D Conference: highlights reel

  • Walt Mossberg asked CBS CEO Les Moonves about Al Gore’s critique of television culture in his new book, The Assault on Reason. “Gore said that TV in general has basically destroyed American democracy. He says the Internet is the hope –”

    Moonves interrupted: “That’s because he created it.”

    Mossberg grimaced. There was not a single laugh in the room.

    It is one sign of hope for the world today that this dead old line — discredited eons ago — now evokes only contempt.

    Meanwhile, here is Moonves’s stirring defense of his medium against the complaint that TV caters to too much of our love for celebrity news at the expense of more pressing issues: “I think there are other things that may have hurt the fabric of democracy more than the media.”

  • Time Inc. boss Ann Moore said that this past year the company crossed the Rubicon: its magazines can now see how to make money online, and — no longer weighted down by the internal civil war with AOL — they’re rushing headlong into the new medium.

    According to Moore, Time’s editorial staff are beginning to have the exact experience I and my colleagues did back in 1995 when we moved from the newspaper world to the Web: the flood of reaction from readers is energizing in a way you can’t imagine until you experience it.

    “The really big breakthrough is, editorial drank the koolaid,” Moore said. “The people leading the charge are the writers. You used to hang around the mailroom waiting for letters to the editor, and when you realized you could write online and get thousands of responses from readers… Writers also like how they’re edited less heavily online, she added.

  • Jason Calacanis’s “human-powered search” startup, Mahalo, intends to take the opposite of the “long tail” approach: call it the “fat head” of search. (Or maybe not.) Mahalo is hiring editors to create human-filtered search results for the top 10,000 search terms — which, Calacanis said, account for 24% of all English language search. The idea is to defeat search spam and help people get the best results from the general queries that Google doesn’t always handle elegantly.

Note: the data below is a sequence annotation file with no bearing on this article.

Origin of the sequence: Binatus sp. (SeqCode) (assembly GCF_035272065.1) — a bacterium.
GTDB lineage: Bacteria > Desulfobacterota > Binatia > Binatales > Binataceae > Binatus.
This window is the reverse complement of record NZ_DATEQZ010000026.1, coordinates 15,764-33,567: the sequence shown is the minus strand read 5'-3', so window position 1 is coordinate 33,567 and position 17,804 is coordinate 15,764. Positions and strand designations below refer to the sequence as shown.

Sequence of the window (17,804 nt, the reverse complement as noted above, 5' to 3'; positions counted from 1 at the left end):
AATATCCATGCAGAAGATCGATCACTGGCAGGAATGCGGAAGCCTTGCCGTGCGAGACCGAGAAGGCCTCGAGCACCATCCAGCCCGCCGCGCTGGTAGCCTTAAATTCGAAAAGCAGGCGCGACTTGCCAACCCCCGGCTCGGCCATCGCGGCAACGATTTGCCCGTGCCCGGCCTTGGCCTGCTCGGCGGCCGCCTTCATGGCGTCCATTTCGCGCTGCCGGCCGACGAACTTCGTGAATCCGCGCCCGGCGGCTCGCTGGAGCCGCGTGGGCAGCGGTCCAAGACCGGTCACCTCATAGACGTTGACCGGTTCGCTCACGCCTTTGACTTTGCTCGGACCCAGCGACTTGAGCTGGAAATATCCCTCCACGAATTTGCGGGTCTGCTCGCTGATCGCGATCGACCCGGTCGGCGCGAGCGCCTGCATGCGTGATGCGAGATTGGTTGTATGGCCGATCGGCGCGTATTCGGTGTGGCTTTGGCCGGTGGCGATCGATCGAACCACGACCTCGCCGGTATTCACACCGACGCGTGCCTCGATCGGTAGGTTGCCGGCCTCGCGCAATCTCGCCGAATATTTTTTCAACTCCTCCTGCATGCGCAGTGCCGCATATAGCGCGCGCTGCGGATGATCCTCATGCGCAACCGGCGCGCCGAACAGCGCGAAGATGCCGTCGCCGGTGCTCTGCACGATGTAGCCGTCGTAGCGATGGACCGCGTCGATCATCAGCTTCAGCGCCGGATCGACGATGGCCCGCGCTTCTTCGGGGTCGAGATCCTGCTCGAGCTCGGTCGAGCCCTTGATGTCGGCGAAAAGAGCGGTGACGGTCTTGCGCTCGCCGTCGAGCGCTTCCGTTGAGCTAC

It’s ambitious, and Calacanis says he has money to keep it up for five years. But isn’t it just Yahoo circa 1995 — or DMOZ? How will its results keep up with the dynamically changing Web? How will it scale? I wouldn’t write it off, but I wouldn’t bet on it, either.

  • Jeff Hawkins, co-creator of the original Palm, unveiled a new gadget called Foleo. It’s theoretically intended to be a companion to Treos and other smartphones: it’s a laptop-like device, two pounds, with a full-size keyboard and a nerly full-size screen. It syncs email wirelessly with the smartphone. It’s got no hard drive or optical drive, but it’s a full Linux-based system, with wireless, an Opera browser, and other basic applications. It’s instant-on and has all-day battery life. But its processor is too slow for good video playback.

    The D crowd was distinctly unimpressed. But for a journalist on the road, it looks like a great e-mail and note-taking machine. I don’t even have a smartphone, but for $500, I could see wanting one of these. And, hey, you even got a Trackpoint without springing a fortune for a Thinkpad.

  • Don’t miss five minutes of Steven Colbert cocking a snoot at the conference’s collection of moguls and plutocrats while ostensibly introducing his boss, Viacom CEO Philippe Dauman. Demanding true broadband, Colbert attempts to sip a chocolate cake through a fiber-optic cable.
  • [tags]d5, d conference, foleo, jeff hawkins, philippe dauman, stephen colbert, mahalo, jason calacanis, les moonves, ann moore, time inc., viacom, cbs[/tags]

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    Comments

    1. Moonves: “I think there are other things that may have hurt the fabric of democracy more than the media.”

      Such as…? (Or is that your point– that’s all he said?)

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